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Part II – Probate: Identify the Most Efficient Probate Proceeding – Muniment of Title

Texas law provides several options to transfer ownership of a deceased person’s (usually called a “decedent”) property. We previously discussed the difference between a dependent and an independent administration. The dependent and independent administrations are used when the deceased person’s estate exceeds some minimal thresholds for size or complexity, such as owing unpaid debts. Texas has created a number of quick and comparatively simple proceedings to handle less complicated estates. One such proceeding is to obtain a muniment of title.

A muniment of title is authorized by the Chapter 257 of the Texas Estates Code[1] and is designed to provide a quicker, simplified and less expensive procedure when the decedent has a will but does not require an administration, such as if the estate owes no debts. A muniment of title is generally used to transfer real property (usually the decedent’s residence) to his/her heir(s). This process allows the heirs to forgo the cost and expense of preparing an inventory and/or the potential need to post bond to the court. The process involves a single hearing that usually lasts a few minutes where the court decides whether the decedent’s will is authentic, valid and otherwise meets the requirements for a muniment of title. Once the court is satisfied, it will sign the order, which transfers the decedent’s property to his/her heir(s), and no further action is needed. The heirs are able to avoid a number of subsequent steps that would be required if they used an independent or dependent administration.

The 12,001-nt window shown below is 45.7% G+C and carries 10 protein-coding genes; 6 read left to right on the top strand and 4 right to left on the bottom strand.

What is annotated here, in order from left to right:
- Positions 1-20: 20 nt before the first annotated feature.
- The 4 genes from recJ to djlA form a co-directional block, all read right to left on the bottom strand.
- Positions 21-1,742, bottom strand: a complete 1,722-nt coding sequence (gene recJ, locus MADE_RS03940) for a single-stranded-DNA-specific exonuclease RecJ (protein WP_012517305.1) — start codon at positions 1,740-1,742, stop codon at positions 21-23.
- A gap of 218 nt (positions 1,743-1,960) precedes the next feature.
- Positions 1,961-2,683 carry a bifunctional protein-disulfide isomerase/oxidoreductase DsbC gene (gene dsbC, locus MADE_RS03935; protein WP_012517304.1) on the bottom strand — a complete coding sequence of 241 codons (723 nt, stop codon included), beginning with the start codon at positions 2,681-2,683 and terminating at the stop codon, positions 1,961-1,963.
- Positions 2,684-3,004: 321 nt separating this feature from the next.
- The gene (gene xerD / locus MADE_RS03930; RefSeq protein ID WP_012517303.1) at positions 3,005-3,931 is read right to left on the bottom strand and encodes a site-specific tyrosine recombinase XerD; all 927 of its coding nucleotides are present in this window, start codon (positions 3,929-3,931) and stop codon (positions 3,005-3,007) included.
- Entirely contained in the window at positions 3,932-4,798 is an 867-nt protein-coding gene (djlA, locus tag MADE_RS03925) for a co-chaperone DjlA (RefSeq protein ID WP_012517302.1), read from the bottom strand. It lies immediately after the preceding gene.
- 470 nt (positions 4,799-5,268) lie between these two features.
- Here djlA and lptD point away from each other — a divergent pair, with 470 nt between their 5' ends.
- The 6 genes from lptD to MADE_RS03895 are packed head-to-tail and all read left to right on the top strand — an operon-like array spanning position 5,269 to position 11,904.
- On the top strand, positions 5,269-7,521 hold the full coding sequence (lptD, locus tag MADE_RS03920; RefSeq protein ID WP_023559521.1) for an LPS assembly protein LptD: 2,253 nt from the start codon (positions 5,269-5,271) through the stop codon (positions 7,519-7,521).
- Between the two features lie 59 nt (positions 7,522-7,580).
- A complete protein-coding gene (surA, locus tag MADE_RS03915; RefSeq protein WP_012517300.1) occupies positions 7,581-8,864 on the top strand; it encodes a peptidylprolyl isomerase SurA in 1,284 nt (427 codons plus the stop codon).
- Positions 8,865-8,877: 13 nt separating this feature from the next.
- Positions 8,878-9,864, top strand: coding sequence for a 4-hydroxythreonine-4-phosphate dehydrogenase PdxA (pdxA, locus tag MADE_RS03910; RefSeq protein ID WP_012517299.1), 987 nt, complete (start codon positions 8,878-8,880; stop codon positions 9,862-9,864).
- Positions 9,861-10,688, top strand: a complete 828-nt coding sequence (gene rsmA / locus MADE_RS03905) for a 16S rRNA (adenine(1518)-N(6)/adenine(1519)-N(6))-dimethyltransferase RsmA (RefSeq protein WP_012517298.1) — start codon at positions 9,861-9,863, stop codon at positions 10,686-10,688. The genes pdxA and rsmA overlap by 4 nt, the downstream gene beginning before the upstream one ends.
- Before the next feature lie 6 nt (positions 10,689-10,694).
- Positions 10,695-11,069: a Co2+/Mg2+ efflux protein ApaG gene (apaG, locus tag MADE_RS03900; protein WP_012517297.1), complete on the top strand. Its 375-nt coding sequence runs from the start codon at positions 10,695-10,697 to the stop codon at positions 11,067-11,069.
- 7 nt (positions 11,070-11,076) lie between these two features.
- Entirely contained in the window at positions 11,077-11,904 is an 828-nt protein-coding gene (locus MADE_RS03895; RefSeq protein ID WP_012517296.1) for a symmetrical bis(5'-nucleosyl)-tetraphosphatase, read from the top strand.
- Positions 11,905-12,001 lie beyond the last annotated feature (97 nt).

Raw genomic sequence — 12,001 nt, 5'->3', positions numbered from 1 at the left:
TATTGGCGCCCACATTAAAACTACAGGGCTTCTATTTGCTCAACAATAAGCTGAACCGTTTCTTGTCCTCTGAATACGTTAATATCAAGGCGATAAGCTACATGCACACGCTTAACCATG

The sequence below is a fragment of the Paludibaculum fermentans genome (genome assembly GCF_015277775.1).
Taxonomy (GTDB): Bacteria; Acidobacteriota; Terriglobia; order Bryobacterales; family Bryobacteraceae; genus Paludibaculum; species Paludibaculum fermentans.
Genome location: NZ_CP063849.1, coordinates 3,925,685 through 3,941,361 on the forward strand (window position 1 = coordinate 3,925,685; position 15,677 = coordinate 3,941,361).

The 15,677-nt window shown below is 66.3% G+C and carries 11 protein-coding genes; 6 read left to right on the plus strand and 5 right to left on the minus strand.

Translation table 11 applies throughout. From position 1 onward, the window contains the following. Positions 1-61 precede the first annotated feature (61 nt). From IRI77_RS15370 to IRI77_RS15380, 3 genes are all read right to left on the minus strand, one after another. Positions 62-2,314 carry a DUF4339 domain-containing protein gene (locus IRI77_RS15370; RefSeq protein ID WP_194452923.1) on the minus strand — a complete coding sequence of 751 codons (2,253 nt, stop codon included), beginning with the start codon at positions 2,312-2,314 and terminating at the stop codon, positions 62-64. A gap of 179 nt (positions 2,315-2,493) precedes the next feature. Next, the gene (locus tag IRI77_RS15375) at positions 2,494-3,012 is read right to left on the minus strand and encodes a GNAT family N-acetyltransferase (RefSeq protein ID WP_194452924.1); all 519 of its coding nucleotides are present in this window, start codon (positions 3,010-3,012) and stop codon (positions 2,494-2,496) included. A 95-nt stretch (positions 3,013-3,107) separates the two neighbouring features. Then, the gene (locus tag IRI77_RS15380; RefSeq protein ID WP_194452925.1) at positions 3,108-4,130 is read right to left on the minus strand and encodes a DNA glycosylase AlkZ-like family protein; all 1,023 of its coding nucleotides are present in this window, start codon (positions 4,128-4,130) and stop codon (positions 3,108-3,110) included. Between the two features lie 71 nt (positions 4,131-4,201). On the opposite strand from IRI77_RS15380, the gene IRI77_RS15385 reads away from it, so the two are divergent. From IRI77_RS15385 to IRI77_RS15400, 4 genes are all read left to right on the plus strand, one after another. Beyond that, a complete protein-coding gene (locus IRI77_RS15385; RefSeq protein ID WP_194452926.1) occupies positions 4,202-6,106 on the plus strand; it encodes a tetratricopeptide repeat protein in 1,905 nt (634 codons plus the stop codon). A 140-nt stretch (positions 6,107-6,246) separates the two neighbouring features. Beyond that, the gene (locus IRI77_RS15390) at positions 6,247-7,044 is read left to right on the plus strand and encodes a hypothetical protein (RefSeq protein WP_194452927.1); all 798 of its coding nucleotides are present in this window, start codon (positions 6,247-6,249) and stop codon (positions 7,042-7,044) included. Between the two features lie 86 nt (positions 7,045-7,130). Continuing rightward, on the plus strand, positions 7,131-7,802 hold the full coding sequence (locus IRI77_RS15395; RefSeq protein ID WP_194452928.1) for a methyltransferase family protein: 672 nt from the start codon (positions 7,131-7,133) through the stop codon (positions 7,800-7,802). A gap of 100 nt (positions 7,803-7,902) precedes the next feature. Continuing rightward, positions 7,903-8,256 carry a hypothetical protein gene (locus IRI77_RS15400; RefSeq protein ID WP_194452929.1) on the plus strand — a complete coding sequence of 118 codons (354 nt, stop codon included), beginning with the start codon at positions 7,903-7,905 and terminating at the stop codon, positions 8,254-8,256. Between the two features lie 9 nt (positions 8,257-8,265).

As with each of the ancillary probate procedures we will be discussing, there are qualifications that must be met to successfully utilize a munimunt of title. It is important to make a determination on whether the decedent’s estate qualifies before any applications gets filed. Otherwise, the application may be denied and the desired cost savings offered by an ancillary proceeding turns into an additional cost because it must be followed with a full-blown administration hearing. It is important to discuss all options with your attorney and determine which is correct for your circumstances.


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